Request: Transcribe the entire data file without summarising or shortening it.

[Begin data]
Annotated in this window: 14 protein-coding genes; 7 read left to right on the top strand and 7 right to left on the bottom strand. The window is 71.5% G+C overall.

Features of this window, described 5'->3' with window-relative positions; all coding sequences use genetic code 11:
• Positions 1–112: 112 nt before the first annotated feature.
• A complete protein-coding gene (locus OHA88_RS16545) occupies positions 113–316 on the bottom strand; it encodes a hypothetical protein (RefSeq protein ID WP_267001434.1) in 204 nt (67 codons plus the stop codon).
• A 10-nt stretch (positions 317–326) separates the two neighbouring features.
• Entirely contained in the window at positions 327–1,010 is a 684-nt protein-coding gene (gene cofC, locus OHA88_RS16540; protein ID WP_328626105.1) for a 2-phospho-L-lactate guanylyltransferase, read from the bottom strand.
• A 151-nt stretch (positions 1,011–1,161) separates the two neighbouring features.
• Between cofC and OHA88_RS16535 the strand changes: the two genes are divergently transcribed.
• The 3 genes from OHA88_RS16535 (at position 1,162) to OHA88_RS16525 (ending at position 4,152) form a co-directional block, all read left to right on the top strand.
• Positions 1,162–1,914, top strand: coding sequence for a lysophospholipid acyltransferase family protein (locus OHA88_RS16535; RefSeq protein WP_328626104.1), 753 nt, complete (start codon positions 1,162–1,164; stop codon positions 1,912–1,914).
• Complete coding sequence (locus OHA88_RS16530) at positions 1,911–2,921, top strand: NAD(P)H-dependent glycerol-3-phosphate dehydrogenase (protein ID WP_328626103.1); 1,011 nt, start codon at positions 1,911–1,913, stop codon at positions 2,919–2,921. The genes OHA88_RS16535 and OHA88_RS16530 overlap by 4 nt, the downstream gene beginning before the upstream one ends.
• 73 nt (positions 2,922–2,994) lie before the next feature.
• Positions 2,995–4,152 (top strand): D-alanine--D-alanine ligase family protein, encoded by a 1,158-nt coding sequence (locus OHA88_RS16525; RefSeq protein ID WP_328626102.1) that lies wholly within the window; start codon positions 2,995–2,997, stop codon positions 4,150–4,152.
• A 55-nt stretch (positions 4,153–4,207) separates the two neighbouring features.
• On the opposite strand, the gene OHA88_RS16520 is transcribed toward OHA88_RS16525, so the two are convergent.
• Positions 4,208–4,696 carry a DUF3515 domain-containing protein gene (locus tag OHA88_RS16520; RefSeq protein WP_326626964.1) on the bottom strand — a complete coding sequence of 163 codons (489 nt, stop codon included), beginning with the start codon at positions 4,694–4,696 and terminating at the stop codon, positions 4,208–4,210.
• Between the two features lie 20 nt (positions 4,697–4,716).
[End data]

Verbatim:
Annotated in this window: 14 protein-coding genes; 7 read left to right on the top strand and 7 right to left on the bottom strand. The window is 71.5% G+C overall.

Features of this window, described 5'->3' with window-relative positions; all coding sequences use genetic code 11:
• Positions 1–112: 112 nt before the first annotated feature.
• A complete protein-coding gene (locus OHA88_RS16545) occupies positions 113–316 on the bottom strand; it encodes a hypothetical protein (RefSeq protein ID WP_267001434.1) in 204 nt (67 codons plus the stop codon).
• A 10-nt stretch (positions 317–326) separates the two neighbouring features.
• Entirely contained in the window at positions 327–1,010 is a 684-nt protein-coding gene (gene cofC, locus OHA88_RS16540; protein ID WP_328626105.1) for a 2-phospho-L-lactate guanylyltransferase, read from the bottom strand.
• A 151-nt stretch (positions 1,011–1,161) separates the two neighbouring features.
• Between cofC and OHA88_RS16535 the strand changes: the two genes are divergently transcribed.
• The 3 genes from OHA88_RS16535 (at position 1,162) to OHA88_RS16525 (ending at position 4,152) form a co-directional block, all read left to right on the top strand.
• Positions 1,162–1,914, top strand: coding sequence for a lysophospholipid acyltransferase family protein (locus OHA88_RS16535; RefSeq protein WP_328626104.1), 753 nt, complete (start codon positions 1,162–1,164; stop codon positions 1,912–1,914).
• Complete coding sequence (locus OHA88_RS16530) at positions 1,911–2,921, top strand: NAD(P)H-dependent glycerol-3-phosphate dehydrogenase (protein ID WP_328626103.1); 1,011 nt, start codon at positions 1,911–1,913, stop codon at positions 2,919–2,921. The genes OHA88_RS16535 and OHA88_RS16530 overlap by 4 nt, the downstream gene beginning before the upstream one ends.
• 73 nt (positions 2,922–2,994) lie before the next feature.
• Positions 2,995–4,152 (top strand): D-alanine--D-alanine ligase family protein, encoded by a 1,158-nt coding sequence (locus OHA88_RS16525; RefSeq protein ID WP_328626102.1) that lies wholly within the window; start codon positions 2,995–2,997, stop codon positions 4,150–4,152.
• A 55-nt stretch (positions 4,153–4,207) separates the two neighbouring features.
• On the opposite strand, the gene OHA88_RS16520 is transcribed toward OHA88_RS16525, so the two are convergent.
• Positions 4,208–4,696 carry a DUF3515 domain-containing protein gene (locus tag OHA88_RS16520; RefSeq protein WP_326626964.1) on the bottom strand — a complete coding sequence of 163 codons (489 nt, stop codon included), beginning with the start codon at positions 4,694–4,696 and terminating at the stop codon, positions 4,208–4,210.
• Between the two features lie 20 nt (positions 4,697–4,716).